Why has the city of renown not been abandoned, the town in which I delight? Surely, her young men will fall in the streets; all her soldiers will be silenced in that day," declares the Lord Almighty. “I will set fire to the walls of Damascus; it will consume the fortresses of Ben-Hadad” [the title of several Syrian kings].’

Israel also under serious threat

Continuing in Isaiah’s prophesy we read:

"In that day the glory of Jacob will fade; the fat of his body will waste away. It will be as when a reaper gathers the standing grain and harvests the grain with his arm-- as when a man gleans heads of grain in the Valley of Rephaim. Yet some gleanings will remain, as when an olive tree is beaten, leaving two or three olives on the topmost branches, four or five on the fruitful boughs," declares the Lord, the God of Israel (Is 17:46).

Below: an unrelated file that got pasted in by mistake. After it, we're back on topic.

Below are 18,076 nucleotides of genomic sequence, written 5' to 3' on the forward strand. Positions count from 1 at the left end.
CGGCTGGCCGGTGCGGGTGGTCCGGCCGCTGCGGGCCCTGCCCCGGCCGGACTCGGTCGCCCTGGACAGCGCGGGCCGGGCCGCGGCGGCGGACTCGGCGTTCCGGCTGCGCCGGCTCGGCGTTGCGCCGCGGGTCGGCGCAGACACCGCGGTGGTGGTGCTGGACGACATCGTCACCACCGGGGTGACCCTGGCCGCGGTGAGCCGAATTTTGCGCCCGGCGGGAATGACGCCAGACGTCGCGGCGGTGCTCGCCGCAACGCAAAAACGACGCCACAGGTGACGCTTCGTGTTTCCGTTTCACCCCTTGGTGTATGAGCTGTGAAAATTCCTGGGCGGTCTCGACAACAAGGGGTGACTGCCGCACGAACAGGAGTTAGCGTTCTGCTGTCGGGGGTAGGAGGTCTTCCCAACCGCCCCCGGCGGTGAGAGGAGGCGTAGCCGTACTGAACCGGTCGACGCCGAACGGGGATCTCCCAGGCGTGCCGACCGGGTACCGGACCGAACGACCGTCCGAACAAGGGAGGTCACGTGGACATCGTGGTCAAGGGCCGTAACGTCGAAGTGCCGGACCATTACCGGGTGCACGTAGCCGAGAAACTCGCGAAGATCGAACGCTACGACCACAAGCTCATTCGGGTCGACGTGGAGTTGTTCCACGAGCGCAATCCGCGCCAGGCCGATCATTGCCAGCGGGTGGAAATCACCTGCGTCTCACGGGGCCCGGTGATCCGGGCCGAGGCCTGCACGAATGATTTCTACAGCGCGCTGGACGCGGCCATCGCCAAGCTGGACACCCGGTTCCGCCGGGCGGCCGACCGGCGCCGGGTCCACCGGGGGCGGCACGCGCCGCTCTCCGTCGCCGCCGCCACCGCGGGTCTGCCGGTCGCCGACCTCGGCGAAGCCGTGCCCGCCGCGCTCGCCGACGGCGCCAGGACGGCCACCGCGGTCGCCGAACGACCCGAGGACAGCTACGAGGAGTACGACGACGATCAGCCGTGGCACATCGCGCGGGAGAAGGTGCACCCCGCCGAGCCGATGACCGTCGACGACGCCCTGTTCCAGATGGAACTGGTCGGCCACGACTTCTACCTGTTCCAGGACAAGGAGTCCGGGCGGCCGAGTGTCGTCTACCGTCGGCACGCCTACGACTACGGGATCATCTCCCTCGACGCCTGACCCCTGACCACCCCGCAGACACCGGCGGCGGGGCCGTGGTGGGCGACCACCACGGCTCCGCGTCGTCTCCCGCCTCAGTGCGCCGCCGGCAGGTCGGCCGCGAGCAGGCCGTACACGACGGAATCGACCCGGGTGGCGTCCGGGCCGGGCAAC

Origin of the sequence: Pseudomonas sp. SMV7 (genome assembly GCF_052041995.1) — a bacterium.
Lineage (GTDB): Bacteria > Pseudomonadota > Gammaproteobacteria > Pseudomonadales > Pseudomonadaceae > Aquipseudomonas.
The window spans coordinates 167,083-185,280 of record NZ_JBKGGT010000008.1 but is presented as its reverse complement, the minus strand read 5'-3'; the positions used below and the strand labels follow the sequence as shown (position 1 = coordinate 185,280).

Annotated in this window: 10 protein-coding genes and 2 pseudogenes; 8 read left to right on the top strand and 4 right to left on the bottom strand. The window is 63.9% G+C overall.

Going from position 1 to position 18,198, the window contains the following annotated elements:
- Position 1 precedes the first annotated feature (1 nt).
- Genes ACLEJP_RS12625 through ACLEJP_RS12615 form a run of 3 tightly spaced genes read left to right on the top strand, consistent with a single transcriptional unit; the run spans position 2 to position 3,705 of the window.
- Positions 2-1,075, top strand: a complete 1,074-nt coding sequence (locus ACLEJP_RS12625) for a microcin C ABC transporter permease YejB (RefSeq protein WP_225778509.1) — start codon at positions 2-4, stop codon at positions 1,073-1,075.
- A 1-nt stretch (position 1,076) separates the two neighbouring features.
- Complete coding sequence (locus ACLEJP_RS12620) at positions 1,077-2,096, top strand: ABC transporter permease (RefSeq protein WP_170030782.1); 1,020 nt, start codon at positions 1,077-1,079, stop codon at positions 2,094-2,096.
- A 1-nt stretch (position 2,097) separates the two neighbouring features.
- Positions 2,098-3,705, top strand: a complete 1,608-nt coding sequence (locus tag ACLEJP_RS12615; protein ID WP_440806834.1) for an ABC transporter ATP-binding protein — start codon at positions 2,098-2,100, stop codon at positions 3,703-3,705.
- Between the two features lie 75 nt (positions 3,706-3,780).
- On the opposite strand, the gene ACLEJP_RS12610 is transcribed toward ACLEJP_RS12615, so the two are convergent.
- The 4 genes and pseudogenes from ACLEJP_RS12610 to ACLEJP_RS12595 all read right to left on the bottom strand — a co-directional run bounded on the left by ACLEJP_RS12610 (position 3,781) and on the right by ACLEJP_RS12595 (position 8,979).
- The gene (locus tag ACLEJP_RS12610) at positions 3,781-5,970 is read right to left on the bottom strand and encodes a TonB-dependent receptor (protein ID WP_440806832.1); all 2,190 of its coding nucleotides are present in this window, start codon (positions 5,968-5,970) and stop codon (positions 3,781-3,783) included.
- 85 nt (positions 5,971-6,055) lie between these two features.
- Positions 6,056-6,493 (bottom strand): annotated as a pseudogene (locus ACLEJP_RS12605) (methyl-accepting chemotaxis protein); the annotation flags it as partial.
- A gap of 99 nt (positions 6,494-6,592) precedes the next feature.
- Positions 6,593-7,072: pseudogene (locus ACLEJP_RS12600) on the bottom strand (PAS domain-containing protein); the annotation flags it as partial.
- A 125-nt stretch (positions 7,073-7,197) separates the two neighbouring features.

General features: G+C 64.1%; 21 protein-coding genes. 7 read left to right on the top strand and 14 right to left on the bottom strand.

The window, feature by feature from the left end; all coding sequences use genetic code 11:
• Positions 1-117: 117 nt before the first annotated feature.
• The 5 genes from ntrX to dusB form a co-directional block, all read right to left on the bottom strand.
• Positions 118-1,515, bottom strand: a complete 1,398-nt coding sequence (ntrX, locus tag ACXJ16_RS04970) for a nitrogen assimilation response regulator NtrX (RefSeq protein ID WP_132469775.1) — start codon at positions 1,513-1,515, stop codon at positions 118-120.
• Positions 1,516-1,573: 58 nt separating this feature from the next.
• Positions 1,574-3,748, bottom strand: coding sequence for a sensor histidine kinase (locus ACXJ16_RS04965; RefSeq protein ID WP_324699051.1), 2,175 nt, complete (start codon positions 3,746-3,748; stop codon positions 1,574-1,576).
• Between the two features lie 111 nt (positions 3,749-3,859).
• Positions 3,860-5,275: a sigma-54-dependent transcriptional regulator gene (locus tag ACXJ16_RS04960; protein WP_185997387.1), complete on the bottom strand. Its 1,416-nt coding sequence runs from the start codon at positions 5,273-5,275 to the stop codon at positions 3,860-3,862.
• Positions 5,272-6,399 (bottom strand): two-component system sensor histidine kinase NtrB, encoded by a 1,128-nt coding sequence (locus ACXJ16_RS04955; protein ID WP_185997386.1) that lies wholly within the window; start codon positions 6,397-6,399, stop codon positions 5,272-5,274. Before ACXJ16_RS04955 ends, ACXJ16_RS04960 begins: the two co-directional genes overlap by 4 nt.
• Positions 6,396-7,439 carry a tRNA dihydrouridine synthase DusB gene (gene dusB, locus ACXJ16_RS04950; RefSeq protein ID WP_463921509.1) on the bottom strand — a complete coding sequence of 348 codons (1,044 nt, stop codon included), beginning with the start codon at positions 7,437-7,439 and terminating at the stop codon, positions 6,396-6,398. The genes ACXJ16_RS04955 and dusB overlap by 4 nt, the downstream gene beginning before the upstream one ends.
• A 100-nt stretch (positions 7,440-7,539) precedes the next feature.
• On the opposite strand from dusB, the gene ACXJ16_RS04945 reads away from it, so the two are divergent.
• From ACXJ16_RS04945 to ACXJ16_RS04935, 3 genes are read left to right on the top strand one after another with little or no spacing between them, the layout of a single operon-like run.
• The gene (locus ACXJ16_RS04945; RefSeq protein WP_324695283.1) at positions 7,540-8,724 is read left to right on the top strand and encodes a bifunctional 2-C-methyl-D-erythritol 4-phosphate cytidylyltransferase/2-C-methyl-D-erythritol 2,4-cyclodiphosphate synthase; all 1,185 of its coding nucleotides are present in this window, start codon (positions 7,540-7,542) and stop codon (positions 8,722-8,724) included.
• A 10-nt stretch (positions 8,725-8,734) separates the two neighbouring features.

So the calamity is not confined to Syria: Israel will become very lean because of their failure to remain faithful to God (cf Is. 29:13). In the present volatility, UN peace-keeping troops – there since the Yom Kippur war of 1973 –  are being withdrawn from the border separating Syria and Israel.  So Israel is again very vulnerable; and the more so if the Iranian-supported Hezbollah in Lebanon or the Sunni forces in Syria acquire doomsday weaponry.

While the world waits for the US decision, the BBC's Jeremy Bowen reported from Damascus

"There’s a range of possibilities.  If the Americans attack, and it’s big, that could give the armed rebels an edge they have never had.  A small attack would allow the regime to claim a moral victory. No attack at all would also have an impact as it would change America’s standing in the region. Whatever happens American intervention in the war here pushes it into new and unknown territory."

But in all the turmoil and conflict we learn that when people and nations are brought to the end of themselves:

“In that day men will look to their Maker and turn their eyes to the Holy One of Israel” (Is. 17:7).